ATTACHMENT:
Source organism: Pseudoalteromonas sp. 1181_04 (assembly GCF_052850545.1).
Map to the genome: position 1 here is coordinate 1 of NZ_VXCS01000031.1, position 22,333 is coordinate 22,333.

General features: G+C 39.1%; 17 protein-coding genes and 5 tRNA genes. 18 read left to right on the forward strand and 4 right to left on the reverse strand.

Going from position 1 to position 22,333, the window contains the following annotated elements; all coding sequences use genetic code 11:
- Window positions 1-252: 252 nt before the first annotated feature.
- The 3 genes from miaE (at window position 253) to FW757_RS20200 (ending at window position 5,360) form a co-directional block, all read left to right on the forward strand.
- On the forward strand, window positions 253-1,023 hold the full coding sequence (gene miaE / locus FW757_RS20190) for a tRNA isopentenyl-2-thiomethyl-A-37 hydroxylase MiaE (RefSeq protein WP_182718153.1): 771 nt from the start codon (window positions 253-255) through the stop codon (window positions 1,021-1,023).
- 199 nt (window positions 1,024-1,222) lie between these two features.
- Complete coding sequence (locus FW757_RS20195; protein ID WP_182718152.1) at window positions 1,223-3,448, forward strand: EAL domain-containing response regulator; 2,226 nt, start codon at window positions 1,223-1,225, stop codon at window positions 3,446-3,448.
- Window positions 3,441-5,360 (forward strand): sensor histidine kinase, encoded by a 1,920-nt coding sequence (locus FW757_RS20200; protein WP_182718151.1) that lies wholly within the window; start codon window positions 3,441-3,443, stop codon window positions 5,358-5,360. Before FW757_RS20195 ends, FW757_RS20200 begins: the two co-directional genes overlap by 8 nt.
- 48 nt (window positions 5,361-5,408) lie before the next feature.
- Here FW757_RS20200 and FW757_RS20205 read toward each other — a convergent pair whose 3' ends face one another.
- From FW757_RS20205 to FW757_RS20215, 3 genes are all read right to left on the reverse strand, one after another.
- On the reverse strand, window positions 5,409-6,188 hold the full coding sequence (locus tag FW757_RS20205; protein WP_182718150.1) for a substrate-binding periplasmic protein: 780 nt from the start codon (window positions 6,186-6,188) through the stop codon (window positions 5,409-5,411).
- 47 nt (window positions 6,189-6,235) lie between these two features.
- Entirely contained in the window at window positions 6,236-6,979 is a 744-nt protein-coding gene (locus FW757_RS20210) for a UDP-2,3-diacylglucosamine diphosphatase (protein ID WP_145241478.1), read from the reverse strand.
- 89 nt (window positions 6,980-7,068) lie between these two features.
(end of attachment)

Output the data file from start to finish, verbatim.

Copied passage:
Source organism: Pseudoalteromonas sp. 1181_04 (assembly GCF_052850545.1).
Map to the genome: position 1 here is coordinate 1 of NZ_VXCS01000031.1, position 22,333 is coordinate 22,333.

General features: G+C 39.1%; 17 protein-coding genes and 5 tRNA genes. 18 read left to right on the forward strand and 4 right to left on the reverse strand.

Going from position 1 to position 22,333, the window contains the following annotated elements; all coding sequences use genetic code 11:
- Window positions 1-252: 252 nt before the first annotated feature.
- The 3 genes from miaE (at window position 253) to FW757_RS20200 (ending at window position 5,360) form a co-directional block, all read left to right on the forward strand.
- On the forward strand, window positions 253-1,023 hold the full coding sequence (gene miaE / locus FW757_RS20190) for a tRNA isopentenyl-2-thiomethyl-A-37 hydroxylase MiaE (RefSeq protein WP_182718153.1): 771 nt from the start codon (window positions 253-255) through the stop codon (window positions 1,021-1,023).
- 199 nt (window positions 1,024-1,222) lie between these two features.
- Complete coding sequence (locus FW757_RS20195; protein ID WP_182718152.1) at window positions 1,223-3,448, forward strand: EAL domain-containing response regulator; 2,226 nt, start codon at window positions 1,223-1,225, stop codon at window positions 3,446-3,448.
- Window positions 3,441-5,360 (forward strand): sensor histidine kinase, encoded by a 1,920-nt coding sequence (locus FW757_RS20200; protein WP_182718151.1) that lies wholly within the window; start codon window positions 3,441-3,443, stop codon window positions 5,358-5,360. Before FW757_RS20195 ends, FW757_RS20200 begins: the two co-directional genes overlap by 8 nt.
- 48 nt (window positions 5,361-5,408) lie before the next feature.
- Here FW757_RS20200 and FW757_RS20205 read toward each other — a convergent pair whose 3' ends face one another.
- From FW757_RS20205 to FW757_RS20215, 3 genes are all read right to left on the reverse strand, one after another.
- On the reverse strand, window positions 5,409-6,188 hold the full coding sequence (locus tag FW757_RS20205; protein WP_182718150.1) for a substrate-binding periplasmic protein: 780 nt from the start codon (window positions 6,186-6,188) through the stop codon (window positions 5,409-5,411).
- 47 nt (window positions 6,189-6,235) lie between these two features.
- Entirely contained in the window at window positions 6,236-6,979 is a 744-nt protein-coding gene (locus FW757_RS20210) for a UDP-2,3-diacylglucosamine diphosphatase (protein ID WP_145241478.1), read from the reverse strand.
- 89 nt (window positions 6,980-7,068) lie between these two features.